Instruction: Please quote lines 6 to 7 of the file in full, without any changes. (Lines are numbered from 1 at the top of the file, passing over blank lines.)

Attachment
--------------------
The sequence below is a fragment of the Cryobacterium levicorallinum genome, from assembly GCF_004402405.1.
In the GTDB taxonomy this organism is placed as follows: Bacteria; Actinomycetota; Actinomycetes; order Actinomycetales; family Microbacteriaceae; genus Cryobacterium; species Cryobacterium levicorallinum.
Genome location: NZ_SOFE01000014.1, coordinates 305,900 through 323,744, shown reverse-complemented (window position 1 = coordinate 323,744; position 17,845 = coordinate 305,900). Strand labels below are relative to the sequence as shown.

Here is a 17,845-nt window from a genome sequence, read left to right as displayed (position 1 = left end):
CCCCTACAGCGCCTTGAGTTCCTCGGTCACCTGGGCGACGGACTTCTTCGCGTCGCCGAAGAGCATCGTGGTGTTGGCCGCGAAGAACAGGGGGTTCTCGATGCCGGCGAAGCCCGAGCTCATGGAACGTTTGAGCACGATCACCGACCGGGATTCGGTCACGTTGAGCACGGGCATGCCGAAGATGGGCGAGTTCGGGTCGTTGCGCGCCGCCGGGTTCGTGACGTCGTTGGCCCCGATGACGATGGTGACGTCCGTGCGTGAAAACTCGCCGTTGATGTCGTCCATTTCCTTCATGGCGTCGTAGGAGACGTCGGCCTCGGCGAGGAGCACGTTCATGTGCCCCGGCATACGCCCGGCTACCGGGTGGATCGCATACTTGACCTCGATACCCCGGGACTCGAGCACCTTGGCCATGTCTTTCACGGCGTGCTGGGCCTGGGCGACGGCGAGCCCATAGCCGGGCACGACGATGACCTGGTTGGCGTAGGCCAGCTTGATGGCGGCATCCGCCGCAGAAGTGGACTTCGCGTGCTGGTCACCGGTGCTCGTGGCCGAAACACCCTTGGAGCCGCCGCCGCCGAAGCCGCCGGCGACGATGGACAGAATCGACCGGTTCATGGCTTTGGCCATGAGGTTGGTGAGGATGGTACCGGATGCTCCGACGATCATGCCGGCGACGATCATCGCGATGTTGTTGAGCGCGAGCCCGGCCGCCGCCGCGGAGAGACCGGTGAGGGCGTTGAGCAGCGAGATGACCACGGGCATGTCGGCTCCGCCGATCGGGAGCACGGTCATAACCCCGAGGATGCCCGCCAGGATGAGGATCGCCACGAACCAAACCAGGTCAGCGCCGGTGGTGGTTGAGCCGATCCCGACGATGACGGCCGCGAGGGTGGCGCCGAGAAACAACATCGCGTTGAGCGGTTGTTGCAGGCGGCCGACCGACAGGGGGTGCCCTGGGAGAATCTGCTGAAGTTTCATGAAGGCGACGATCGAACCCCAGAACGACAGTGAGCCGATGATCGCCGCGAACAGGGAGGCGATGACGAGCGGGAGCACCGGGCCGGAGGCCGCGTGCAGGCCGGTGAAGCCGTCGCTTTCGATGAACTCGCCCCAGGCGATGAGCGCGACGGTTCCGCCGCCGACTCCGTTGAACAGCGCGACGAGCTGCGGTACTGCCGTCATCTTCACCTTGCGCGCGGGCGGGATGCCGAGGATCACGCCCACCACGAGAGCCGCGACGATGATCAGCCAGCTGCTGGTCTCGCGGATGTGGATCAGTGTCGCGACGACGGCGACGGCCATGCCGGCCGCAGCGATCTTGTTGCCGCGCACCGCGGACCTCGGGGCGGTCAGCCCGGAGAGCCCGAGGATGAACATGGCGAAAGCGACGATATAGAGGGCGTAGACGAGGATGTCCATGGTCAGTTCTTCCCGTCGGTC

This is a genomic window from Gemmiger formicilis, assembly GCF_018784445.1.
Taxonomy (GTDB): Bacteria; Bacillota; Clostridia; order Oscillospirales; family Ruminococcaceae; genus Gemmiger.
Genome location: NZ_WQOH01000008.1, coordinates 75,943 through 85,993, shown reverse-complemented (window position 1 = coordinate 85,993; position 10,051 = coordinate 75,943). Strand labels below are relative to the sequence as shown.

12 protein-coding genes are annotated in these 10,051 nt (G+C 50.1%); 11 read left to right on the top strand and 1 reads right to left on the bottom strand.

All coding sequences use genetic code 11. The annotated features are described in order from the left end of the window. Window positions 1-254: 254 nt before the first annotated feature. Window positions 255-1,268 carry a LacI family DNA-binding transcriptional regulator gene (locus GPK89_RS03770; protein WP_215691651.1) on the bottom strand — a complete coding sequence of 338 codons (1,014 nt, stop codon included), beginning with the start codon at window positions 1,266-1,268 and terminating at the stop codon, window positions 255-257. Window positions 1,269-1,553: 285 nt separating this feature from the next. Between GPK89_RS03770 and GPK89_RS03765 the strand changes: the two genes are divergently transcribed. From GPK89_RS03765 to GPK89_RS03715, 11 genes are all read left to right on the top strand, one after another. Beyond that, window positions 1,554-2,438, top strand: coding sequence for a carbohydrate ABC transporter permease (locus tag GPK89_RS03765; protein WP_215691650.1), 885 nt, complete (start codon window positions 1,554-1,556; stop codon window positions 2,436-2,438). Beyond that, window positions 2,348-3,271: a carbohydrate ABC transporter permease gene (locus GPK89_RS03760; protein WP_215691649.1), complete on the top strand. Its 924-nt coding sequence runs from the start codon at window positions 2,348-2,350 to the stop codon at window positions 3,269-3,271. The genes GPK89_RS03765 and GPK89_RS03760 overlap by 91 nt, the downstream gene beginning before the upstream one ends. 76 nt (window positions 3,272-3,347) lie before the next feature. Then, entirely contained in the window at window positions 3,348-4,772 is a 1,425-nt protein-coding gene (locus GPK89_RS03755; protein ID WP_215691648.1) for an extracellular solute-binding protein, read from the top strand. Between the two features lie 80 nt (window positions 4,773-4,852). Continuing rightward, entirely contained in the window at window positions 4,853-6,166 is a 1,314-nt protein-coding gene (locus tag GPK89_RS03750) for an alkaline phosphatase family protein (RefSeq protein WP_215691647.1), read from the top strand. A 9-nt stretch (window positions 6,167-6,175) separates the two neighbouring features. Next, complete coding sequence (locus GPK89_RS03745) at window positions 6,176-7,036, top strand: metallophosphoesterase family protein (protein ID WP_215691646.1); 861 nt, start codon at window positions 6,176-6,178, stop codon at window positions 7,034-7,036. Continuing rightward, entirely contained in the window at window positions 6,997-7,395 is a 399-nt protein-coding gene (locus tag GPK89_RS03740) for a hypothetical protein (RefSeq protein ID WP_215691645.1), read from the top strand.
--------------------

This is a genomic window from Gemmiger formicilis, assembly GCF_018784445.1.
Taxonomy (GTDB): Bacteria; Bacillota; Clostridia; order Oscillospirales; family Ruminococcaceae; genus Gemmiger.